Regarding complications related to the length of stay with the catheter, tunelitis/hyperemia, exteriorization of catheter fixation cuff and accidental removal were more prevalent in those who remained with the catheter for less than 15 days. From 16 to 30 days, obstruction and between 31 and 100 days, fever/bacteremia, and those patients who were discharged from hospital remained with the catheter for more than 31 days, as shown in Figure 3.

Figure 3
Correspondence between complications of CVC and length of stay with the device. São José do Rio Preto, SP, Brazil, 2007-2011

For most patients, hospital discharge occurred with the catheter inserted in the subclavian vein (SCV), regardless of presenting catheter obstruction, accidental removal, tunelitis/hyperemia, infection, and fever/bacteremia. The insertion in the Jugular Vein (JGL) was associated with leakage and in the Femoral Vein (FEM), with the absence of complications.

Discussion

Hickman catheter was the most commonly used, representing an advance in the management of cancer patients, especially those who need HSCT. Implantation of a long stay CVC of this model is critical to the success of the procedure, since it allows the safe administration of chemotherapy, infusion of Hematopoietic Progenitor Cells (HPC) without compromising the graft, administration of medications, parenteral nutrition, blood products and the safe and comfortable collection of blood samples for tests, reducing costs and complication rates 6 , 8 - 10 .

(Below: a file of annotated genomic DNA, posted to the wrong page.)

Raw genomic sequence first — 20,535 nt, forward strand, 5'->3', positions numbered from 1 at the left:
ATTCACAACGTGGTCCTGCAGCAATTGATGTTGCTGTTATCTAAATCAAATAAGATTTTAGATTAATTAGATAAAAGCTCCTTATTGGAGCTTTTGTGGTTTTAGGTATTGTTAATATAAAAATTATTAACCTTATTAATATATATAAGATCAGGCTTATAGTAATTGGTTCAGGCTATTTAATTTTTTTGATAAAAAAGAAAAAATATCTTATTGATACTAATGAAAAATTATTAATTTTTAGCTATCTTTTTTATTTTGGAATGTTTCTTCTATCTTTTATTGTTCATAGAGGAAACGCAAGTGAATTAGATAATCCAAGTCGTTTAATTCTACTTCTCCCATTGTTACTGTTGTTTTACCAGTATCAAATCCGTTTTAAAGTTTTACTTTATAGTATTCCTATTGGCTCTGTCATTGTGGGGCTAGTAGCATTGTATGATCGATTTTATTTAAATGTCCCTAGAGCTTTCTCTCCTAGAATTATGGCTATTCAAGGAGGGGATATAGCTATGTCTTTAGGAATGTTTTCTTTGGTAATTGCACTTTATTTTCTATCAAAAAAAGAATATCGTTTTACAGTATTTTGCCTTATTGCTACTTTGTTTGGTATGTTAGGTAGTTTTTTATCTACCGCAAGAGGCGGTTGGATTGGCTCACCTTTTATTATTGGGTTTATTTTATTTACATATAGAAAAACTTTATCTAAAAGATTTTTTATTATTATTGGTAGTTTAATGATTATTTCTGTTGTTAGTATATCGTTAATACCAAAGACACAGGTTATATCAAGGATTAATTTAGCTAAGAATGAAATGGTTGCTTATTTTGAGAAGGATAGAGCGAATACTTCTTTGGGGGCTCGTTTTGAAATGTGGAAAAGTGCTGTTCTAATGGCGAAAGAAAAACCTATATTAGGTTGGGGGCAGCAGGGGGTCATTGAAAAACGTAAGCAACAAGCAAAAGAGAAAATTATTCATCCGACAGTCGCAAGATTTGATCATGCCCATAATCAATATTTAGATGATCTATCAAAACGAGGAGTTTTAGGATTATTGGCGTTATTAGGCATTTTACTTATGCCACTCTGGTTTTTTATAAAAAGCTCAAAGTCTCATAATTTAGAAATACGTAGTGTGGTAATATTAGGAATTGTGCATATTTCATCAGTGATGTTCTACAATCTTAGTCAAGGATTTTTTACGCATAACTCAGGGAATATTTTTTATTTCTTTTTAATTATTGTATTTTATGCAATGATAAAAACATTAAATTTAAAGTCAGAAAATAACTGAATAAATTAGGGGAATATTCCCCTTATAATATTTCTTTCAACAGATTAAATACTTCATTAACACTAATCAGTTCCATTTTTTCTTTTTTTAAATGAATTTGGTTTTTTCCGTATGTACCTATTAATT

Complications related to CVC appear immediately, or late, associated with the introduction, permanence and its use. Infection, thrombotic obstruction, exteriorization of catheter fixation cuff, accidental removal, peri-insertion tunelitis/hyperemia, leakage and arrhythmia were identified in 47% of patients with inserted catheters, which corroborates recent studies that show a range of variation from 8 to 69% in the rates of complications related to catheter 11 - 13 .

Infection and obstruction are the most common occurrences and can be caused by multiple factors such as the type of cancer, chemotherapy protocol, caliber of the catheter, insertion site, surgical technique, prior mediastinal irradiation and improper handling by the staff. The age of the patient also exhibited high association with this complication, because the younger the patient, the greater the incidence of infections 6 , 14 - 16 .

Some bacterial infections that occur after autologous transplant are associated with the presence of CVC, although there was indication for its removal as soon as possible. In this group of patients, there is a need to keep it longer for the administration of blood, additional medications, nutrition, intravenous fluids or electrolytes and supplements. After allogeneic transplant, there is a similar risk of infections associated with the use of catheters, mainly bacteremia caused by enteric organisms, resulting from the Graft Versus Host Disease (GVHD) of the intestinal tract and caused by Candida, due to intravenous nutritional supplementation 1 .